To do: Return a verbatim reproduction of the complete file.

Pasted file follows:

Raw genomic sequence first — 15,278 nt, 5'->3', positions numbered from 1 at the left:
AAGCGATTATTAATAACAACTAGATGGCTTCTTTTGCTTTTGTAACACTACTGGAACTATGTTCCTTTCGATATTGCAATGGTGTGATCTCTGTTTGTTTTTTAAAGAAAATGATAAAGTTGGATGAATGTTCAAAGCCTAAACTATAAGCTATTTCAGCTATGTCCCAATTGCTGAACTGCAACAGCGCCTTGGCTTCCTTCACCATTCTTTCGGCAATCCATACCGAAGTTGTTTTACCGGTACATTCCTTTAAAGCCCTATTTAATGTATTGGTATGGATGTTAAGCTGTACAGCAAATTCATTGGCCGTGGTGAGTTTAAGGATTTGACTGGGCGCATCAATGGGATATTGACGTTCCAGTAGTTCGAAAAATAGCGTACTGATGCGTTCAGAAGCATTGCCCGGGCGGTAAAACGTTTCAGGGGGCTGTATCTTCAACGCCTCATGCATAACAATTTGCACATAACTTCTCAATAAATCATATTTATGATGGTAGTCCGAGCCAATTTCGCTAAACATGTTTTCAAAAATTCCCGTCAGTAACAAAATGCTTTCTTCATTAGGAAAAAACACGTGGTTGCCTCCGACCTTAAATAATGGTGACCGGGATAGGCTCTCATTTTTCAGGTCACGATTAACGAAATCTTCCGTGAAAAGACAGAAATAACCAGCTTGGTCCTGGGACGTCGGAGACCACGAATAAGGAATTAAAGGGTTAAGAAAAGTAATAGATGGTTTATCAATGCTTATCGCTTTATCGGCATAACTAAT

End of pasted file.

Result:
Raw genomic sequence first — 15,278 nt, 5'->3', positions numbered from 1 at the left:
AAGCGATTATTAATAACAACTAGATGGCTTCTTTTGCTTTTGTAACACTACTGGAACTATGTTCCTTTCGATATTGCAATGGTGTGATCTCTGTTTGTTTTTTAAAGAAAATGATAAAGTTGGATGAATGTTCAAAGCCTAAACTATAAGCTATTTCAGCTATGTCCCAATTGCTGAACTGCAACAGCGCCTTGGCTTCCTTCACCATTCTTTCGGCAATCCATACCGAAGTTGTTTTACCGGTACATTCCTTTAAAGCCCTATTTAATGTATTGGTATGGATGTTAAGCTGTACAGCAAATTCATTGGCCGTGGTGAGTTTAAGGATTTGACTGGGCGCATCAATGGGATATTGACGTTCCAGTAGTTCGAAAAATAGCGTACTGATGCGTTCAGAAGCATTGCCCGGGCGGTAAAACGTTTCAGGGGGCTGTATCTTCAACGCCTCATGCATAACAATTTGCACATAACTTCTCAATAAATCATATTTATGATGGTAGTCCGAGCCAATTTCGCTAAACATGTTTTCAAAAATTCCCGTCAGTAACAAAATGCTTTCTTCATTAGGAAAAAACACGTGGTTGCCTCCGACCTTAAATAATGGTGACCGGGATAGGCTCTCATTTTTCAGGTCACGATTAACGAAATCTTCCGTGAAAAGACAGAAATAACCAGCTTGGTCCTGGGACGTCGGAGACCACGAATAAGGAATTAAAGGGTTAAGAAAAGTAATAGATGGTTTATCAATGCTTATCGCTTTATCGGCATAACTAAT